Friday, January 17, 2014

Ragnar Countdown - 3 weeks to go

My first race of the year is just 3 weeks away. For those of you who aren't familiar with a relay race, it's a pretty simple concept that at first glance, most people consider completely crazy! We have a team of 12 competing in the Ragnar Relay from Miami to Key West. The good news is that 9 of us did a similar relay race together in 2012, so we have a good idea of what to expect and what will be different. Here's a quick comparison between the two races and what I expect to be different this time around:

Tuna Run, October 2012: 200 miles from Raleigh to Atlantic Beach, NC
Ragnar Relay, February 2014: 196 miles from Miami to Key West, FL
  • The Tuna Run was within driving distance for most of our team so we were able to use vans owned by team members and stuff them full of all of our gear, food, water and anything else we could think of before we headed to the start line. This year, we are all flying into Miami and we're renting vans once we get there. We'll also have an additional team member in each van this year, so we need to be more aware of how much we are all packing. Everyone is planning to get everything they need in for the race into a carryon bag. The best lesson that was passed onto us was to put a full outfit for each leg of your race into a ziploc bag and label it so that when you're in the middle of nowhere trying to figure out what you should wear, you've already got it in one handy place. The bag also serves as a great place to store your smelly gear once you finish with your leg and are ready to change into some clean, fresh clothes.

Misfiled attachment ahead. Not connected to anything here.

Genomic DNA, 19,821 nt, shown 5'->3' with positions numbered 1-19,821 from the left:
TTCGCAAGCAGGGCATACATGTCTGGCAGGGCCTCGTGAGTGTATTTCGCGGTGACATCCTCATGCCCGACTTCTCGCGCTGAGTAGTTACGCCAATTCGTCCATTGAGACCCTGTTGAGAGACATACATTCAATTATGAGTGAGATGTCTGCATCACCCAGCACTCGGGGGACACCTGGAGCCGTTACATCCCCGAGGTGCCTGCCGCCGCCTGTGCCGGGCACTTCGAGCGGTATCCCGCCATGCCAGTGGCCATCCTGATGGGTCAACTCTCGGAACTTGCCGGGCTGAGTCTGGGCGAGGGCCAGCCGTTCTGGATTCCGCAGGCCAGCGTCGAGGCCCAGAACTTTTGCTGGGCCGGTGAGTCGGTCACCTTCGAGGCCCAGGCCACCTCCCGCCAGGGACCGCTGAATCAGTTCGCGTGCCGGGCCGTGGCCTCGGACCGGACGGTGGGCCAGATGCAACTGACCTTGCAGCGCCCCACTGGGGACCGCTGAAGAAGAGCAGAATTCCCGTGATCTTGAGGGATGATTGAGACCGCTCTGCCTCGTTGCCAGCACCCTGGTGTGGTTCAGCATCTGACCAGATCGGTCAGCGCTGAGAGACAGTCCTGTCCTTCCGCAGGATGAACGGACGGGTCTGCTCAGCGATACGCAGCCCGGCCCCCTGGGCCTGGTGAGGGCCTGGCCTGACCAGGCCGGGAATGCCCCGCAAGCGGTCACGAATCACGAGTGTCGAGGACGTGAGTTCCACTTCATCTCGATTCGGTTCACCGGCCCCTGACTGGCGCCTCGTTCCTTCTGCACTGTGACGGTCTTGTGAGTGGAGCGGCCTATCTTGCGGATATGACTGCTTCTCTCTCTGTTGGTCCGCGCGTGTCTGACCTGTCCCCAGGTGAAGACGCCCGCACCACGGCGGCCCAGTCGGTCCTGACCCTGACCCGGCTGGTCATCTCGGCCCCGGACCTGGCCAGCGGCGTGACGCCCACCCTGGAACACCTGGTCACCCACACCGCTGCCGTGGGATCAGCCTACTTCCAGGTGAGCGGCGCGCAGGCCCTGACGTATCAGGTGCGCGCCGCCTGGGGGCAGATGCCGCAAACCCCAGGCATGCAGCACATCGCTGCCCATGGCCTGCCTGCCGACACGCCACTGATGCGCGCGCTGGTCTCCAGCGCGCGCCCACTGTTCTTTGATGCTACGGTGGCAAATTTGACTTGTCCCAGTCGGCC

• The rules of the race are also a little different than our first race. During the Tuna Run we had a team member who got injured while running their second leg, so we had to shuffle around some distances to cover his third leg. We were allowed to shuffle around however we needed to for this change, with the only rule that runners could not run back-to-back legs. For the Ragnar Relay, we are officially a mixed division team which means if one of our runners is injured and can't run one of their assigned legs, their leg must be filled by someone of the same sex. Probably not a huge issue since we have 6 men and 6 women, but it does narrow down the field of eligible people to take on the extra leg.
  • The Tuna Run had less than 75 registered teams (only 49 teams finished) while the Ragnar Relay has over 500 registered teams! There was a lot of time where we were completely alone on the course for the Tuna Run, but we will definitely be in more of a race atmosphere with the number of teams participating in the Ragnar Relay.
  • With a bigger race comes more amenities. The Tuna Run exchange zones were often at churches or schools which would occasionally allow us to use their indoor restrooms, but often our only option was a porta potty. For this race, there will be exchange zones that offer showers and some of them will feature live bands!
Have you ever done a relay race? Do you think we're crazy to sign up for a 200 mile race?


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